Garnishing Rice

After the seasoned chicken goes in a casserole dish, it’s time to prepare the rice. My mom says that cooking the rice is probably the most important step because it’s the easiest to mess up. In Hyderabadi biryani, the rice needs to be par-cooked before you add it on top of the casserole dish. If you par-cook it too much in the water, by the time it comes out of the casserole, the end result becomes mushy. Too little, and you’re left with hard rice. It’s all in the timing.

Wrapping the casserole with foil and then covering it with a lid may seem redundant, but trust me – it’s not. That extra tight seal is what really locks the flavors in and allows all the components to mingle and become one cohesive unit. In India, a lot of cooks actually seal the edge with dough to provide the tightest possible covering.

After you take it out of the oven, mix the rice up and down gently to combine the chicken mixture from the bottom with the rice on top.

The Hyderabadi biryani is done! Serve with raita (also known as dahi ki chutney), which is a sauce made from yogurt.

Finished Biryani with Raita

Want to make your own biryani? Here are two FOOD52 favorites:

Tomato Rice (Tamatar Biryani)Shrimp Biryani

Le Creuset has generously offered to reward our Big Feasters for all their hard work, and as our third Big Feast, Liyna and Anum will win, in the color of their choice (flame, cherry, fennel, Caribbean, dune, Dijon, or Marseille): a 5-quart braiser, a 4-quart stainless saucepan, and a large serving platter. Pitch us your Big Feast at [email protected] for a chance to win up to $500 in Le Creuset booty.

BraiserCovered Saucepanserving platter

See what other Food52 readers are saying.

  • k9
  • Anum&Liyna
  • Shalini
  • mrslarkin
  • monkeymom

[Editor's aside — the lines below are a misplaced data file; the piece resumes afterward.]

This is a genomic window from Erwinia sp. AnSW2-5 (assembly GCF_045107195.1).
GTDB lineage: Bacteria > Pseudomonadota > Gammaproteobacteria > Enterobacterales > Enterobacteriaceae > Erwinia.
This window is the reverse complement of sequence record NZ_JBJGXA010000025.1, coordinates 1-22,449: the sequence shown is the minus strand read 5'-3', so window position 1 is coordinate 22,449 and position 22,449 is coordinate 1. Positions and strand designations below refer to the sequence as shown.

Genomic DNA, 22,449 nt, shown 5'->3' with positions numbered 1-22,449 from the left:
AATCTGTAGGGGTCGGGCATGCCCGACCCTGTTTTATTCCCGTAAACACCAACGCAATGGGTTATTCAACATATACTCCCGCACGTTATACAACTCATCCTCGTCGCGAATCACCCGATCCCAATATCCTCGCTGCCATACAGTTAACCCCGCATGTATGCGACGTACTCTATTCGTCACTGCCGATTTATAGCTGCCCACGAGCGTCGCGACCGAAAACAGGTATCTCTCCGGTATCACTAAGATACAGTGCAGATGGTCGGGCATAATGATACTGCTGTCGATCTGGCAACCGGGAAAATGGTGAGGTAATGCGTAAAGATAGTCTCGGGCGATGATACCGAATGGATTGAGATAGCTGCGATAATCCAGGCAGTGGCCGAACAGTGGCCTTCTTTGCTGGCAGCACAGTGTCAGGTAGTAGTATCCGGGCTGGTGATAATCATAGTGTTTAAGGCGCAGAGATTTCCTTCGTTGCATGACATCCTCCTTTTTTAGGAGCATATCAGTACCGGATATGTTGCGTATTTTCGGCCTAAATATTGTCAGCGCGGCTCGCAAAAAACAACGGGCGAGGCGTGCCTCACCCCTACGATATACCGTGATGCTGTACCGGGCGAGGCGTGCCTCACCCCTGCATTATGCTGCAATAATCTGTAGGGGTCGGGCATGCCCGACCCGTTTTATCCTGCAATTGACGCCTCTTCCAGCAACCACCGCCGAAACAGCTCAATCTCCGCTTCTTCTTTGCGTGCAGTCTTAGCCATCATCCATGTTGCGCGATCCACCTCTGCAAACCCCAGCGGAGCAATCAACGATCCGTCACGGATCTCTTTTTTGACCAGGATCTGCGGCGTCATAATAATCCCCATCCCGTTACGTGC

One part photographer + one part food-obsessive = us :)


k9 November 8, 2014
If u cant give out the secrets , I dont understand whats the use of even lostin ur half done recipe here ?? Its just waste of viewers money tryin to make ur so called half biryani. Dont worry I'll let out the secrets for u. The main spices which are not mentioned here are stone flower, kebabchini, khus root, pan root, maratha maggu, mace, nutmeg, star anice ,rosewarer, kewra water along with the ingredients that the blogger mentioned.
Anum&Liyna May 15, 2012
Thanks for all the comments :) We put the full biryani recipe up on Anum's blog! Here's the link: http://anumarshad.wordpress.com/2012/05/15/big-feast-hyderabadi-biryani-recipe/
Shalini May 12, 2012
Your mom's biryani looks amazing!! Yum.
mrslarkin May 10, 2012
Looks like so much fun, and so delicious! Can't wait for the big feast! P.S. that shrimp biryani mentioned at the end of the post is one of my all time favorite food52 recipes. Going to try the tamatar biryani very soon.
Anum&Liyna May 11, 2012
Thanks mrslarkin!! We love alll kinds of biryani so we definitely will add those ones to our to-do list :)
monkeymom May 10, 2012
Looks wonderful. Is it possible to get the recipe?
Anum&Liyna May 11, 2012
haha well my mom would probably kill me if i gave the whole recipe away but I'll message you something right now :)
boulangere May 9, 2012
Your feast is treating us all to a profound series of learning experiences. Thank you again.
Anum&Liyna May 11, 2012
That's so sweet of you to say! Glad you are enjoying them and hopefully you like our final post too :)